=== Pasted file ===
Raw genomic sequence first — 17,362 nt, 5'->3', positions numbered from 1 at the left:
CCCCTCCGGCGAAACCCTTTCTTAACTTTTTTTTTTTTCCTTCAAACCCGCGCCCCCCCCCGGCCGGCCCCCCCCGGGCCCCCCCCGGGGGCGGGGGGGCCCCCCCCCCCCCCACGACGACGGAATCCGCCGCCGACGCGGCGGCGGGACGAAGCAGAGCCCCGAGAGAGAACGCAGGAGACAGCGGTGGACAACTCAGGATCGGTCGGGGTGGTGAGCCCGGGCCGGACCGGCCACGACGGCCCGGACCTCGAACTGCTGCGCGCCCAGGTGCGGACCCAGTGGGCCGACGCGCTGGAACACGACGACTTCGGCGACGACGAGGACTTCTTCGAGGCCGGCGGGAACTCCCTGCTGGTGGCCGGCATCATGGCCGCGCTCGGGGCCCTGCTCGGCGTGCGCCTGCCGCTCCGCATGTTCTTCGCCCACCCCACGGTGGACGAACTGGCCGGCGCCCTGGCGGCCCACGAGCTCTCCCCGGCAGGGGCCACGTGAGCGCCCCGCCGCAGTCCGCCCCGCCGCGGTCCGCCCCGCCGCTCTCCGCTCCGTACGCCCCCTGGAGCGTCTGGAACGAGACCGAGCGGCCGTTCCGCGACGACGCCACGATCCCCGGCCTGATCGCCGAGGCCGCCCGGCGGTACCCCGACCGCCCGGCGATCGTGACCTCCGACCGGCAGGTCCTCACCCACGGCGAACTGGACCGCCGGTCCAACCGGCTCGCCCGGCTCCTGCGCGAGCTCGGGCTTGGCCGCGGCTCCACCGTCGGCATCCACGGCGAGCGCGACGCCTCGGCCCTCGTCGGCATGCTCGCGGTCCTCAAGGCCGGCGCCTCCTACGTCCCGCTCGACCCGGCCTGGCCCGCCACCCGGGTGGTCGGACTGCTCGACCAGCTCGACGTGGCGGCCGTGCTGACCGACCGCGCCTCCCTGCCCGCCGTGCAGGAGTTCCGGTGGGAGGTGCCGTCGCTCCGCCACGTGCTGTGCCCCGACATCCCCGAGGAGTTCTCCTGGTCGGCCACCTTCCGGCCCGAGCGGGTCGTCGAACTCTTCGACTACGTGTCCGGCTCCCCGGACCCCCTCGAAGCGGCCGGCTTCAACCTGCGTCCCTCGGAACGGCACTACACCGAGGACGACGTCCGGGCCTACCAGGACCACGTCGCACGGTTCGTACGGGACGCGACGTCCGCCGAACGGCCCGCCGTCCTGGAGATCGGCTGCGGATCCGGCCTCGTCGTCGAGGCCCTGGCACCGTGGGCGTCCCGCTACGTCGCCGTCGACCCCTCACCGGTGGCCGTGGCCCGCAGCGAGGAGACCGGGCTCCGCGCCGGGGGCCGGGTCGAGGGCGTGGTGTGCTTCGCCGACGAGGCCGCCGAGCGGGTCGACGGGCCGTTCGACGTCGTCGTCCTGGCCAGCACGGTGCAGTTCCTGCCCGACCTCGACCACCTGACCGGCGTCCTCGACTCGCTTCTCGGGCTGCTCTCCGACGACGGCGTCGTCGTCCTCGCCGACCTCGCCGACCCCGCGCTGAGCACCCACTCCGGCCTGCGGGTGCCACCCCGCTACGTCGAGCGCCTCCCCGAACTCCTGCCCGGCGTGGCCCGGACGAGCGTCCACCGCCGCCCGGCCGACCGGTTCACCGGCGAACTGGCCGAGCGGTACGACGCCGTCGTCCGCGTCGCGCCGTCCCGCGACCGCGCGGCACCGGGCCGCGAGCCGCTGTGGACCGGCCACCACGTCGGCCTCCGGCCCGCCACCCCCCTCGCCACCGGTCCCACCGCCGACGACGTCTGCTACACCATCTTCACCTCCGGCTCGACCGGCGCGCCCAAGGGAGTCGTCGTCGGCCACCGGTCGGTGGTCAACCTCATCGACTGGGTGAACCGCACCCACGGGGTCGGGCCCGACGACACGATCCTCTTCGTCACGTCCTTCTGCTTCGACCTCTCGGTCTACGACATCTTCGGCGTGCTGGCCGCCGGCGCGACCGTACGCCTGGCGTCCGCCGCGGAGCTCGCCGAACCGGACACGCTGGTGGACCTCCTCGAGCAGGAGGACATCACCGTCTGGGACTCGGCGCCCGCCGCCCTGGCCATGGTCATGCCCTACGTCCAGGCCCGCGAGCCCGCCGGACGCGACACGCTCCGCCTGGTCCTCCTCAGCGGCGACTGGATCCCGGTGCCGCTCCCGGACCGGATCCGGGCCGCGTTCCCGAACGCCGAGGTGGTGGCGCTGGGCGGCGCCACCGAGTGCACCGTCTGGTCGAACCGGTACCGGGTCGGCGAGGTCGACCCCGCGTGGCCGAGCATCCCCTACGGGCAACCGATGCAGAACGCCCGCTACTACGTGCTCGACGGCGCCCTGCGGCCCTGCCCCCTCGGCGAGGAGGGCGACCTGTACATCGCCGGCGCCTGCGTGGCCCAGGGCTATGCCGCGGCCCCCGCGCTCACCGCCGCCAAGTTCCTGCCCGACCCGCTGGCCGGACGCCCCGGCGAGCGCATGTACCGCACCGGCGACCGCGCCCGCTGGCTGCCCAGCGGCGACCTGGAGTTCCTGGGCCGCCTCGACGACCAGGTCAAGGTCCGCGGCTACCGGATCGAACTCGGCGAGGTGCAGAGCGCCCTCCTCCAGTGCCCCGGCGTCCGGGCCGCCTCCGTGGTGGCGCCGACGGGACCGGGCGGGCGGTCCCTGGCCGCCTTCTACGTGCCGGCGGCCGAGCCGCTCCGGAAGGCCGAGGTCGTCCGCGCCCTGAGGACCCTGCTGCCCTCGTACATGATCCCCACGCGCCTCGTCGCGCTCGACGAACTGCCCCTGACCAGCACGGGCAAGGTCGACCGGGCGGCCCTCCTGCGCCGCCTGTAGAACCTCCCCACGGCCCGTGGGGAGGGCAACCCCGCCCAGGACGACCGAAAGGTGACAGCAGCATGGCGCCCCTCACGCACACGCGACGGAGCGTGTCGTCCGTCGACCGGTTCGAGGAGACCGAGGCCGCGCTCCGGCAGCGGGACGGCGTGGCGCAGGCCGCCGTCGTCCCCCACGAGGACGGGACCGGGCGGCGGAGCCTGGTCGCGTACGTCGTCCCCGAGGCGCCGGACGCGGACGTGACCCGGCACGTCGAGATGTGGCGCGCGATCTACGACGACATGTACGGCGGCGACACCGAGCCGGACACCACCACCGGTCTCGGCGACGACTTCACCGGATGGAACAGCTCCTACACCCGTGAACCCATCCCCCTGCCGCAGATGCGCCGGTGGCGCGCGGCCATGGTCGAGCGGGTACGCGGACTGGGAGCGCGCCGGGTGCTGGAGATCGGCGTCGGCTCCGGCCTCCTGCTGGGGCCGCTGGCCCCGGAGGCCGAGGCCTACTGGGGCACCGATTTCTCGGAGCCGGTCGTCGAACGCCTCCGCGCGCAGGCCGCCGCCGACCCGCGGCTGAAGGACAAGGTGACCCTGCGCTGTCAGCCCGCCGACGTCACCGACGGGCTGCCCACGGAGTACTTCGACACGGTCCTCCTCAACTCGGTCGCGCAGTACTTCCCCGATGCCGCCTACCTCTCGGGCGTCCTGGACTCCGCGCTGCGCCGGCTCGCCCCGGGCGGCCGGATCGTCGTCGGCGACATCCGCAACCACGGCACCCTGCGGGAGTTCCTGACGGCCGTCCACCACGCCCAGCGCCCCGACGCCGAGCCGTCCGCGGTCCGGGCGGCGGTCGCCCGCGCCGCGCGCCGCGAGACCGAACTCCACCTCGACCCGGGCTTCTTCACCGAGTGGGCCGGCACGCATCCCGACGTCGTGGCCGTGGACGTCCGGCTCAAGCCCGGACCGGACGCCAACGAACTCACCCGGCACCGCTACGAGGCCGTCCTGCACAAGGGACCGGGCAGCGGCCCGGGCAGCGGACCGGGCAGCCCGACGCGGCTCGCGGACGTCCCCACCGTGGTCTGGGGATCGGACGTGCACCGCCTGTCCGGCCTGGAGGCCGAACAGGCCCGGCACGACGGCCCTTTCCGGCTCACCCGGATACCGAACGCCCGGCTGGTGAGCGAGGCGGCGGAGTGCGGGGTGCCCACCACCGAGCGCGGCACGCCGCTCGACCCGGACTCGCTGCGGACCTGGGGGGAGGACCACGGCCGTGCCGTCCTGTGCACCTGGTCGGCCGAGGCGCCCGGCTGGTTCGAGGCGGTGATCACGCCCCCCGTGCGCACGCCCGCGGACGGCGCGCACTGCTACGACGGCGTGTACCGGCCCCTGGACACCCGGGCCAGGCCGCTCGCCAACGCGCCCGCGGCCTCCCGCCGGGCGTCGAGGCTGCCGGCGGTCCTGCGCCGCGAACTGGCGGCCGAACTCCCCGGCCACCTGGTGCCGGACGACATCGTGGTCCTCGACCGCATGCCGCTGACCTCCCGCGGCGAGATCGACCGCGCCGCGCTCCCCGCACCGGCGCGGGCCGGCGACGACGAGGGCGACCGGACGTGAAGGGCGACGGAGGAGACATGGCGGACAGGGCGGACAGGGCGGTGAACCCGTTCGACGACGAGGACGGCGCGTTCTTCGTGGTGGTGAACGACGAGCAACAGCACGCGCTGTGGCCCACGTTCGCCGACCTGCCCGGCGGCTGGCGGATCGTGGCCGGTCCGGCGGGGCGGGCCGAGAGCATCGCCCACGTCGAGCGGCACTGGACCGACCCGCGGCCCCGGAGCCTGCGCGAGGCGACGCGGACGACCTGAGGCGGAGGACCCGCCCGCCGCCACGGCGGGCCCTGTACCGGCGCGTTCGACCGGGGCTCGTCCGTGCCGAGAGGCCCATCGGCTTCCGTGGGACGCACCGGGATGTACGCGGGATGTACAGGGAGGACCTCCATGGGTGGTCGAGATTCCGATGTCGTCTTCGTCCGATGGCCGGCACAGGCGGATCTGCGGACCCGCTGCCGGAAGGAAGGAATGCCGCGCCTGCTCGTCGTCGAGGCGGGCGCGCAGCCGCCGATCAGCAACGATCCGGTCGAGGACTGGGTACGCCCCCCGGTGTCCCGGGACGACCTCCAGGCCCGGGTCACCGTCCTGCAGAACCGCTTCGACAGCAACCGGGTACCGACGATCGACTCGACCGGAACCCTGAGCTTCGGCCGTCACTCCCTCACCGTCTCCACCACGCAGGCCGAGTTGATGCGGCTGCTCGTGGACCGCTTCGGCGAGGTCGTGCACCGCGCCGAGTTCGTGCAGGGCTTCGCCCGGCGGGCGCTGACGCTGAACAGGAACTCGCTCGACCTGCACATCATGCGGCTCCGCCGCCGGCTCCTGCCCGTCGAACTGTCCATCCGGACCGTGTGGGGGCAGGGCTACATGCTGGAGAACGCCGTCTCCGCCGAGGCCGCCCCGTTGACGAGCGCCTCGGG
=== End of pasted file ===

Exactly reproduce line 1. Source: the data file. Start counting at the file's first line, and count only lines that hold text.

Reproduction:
Raw genomic sequence first — 17,362 nt, 5'->3', positions numbered from 1 at the left: